Davos Agenda

When it comes to financial inclusion, we cannot afford to leave the vulnerable behind

Pakistan has leveraged existing technology in innovative ways to increase financial inclusion for the most vulnerable sections of the country's population.

Pakistan has leveraged existing technology in innovative ways to increase financial inclusion for the most vulnerable sections of the country's population. Image: REUTERS/Athar Hussain (PAKISTAN POLITICS BUSINESS)

Ikram ul-Majeed Sehgal
Chairman, Pathfinder Group
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Davos Agenda

This article is part of: World Economic Forum Annual Meeting

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  • Financial inclusion is key to closing inequality gaps, which face becoming entrenched over time if the digitization of financial services is not inclusive.
  • In developing countries like Pakistan, women, the elderly, the disabled and other vulnerable groups are the least likely to benefit from the digitalization of financial services.
  • But by leveraging existing technologies in innovative ways, states can create a technological ecosystem that enfranchises them into the financial system.

It will be impossible to close the growing gap between the haves and have-nots of the world without a concerted effort to improve financial inclusion for the most vulnerable.

The differences between those who benefit from the banking and financial systems and those who do not are particularly acute.

For countries in the developing world, the inequality between the winners and losers of digitization is particularly stark — and, if left unaddressed, could become more entrenched over time.

The lives of the disenfranchised must be brought into the financial comfort zone through access to services, products, and commodities currently available only to a limited number of citizens of nations with widespread digital capacity.

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The foundations of financial inclusion

To improve financial inclusion, countries must introduce one or more of the following three foundations of a financial ecosystem: a national identification system to identify and register individuals and households of low-income groups; financial access facilitated by the opening of bank accounts with ease, particularly for groups with lower literacy levels and a network of infrastructure in the country, telecom penetration and digital access on a wide geographic basis.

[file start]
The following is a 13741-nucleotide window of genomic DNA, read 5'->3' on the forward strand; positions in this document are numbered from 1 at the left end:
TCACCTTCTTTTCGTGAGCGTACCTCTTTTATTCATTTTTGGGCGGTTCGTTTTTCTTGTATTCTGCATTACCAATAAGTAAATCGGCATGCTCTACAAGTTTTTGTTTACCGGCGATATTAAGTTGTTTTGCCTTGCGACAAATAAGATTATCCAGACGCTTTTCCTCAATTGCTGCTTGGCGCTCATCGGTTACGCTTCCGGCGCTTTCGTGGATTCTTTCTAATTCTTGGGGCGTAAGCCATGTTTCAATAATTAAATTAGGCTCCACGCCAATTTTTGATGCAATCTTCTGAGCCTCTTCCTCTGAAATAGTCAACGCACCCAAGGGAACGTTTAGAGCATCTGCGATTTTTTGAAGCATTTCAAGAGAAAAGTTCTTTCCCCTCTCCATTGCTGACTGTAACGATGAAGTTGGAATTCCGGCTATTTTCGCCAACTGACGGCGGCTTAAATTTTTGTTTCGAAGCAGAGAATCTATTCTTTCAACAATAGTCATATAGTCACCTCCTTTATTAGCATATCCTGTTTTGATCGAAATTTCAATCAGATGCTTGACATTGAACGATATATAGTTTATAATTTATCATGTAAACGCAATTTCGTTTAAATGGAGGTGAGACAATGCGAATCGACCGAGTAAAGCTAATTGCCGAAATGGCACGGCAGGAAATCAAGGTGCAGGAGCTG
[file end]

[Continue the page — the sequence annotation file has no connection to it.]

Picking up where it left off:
In 2019, according to ITU’s 2020, “Measuring digital development report", about 3.7 billion people globally were unable to access the internet. In the Least Developed Countries, 17% of the rural population had no mobile coverage, while 19% of the rural population was covered by only a 2G network — incapable of carrying the volumes of data required for advanced internet services.

A financial inclusion ecosystem

Digital transformation has the capacity to revolutionize how people with less formal education or lower incomes interact with the banking system — if it is done right.

As it stands, in some countries, filling out banking applications can be a bureaucratic nightmare, and banks may be less than helpful if they see little chance of a customer reaping them financial rewards down the line.

But digital banking makes it seamless for a telecoms subscriber to open a bank account on the “many-to-many” concept, by providing national identity credentials.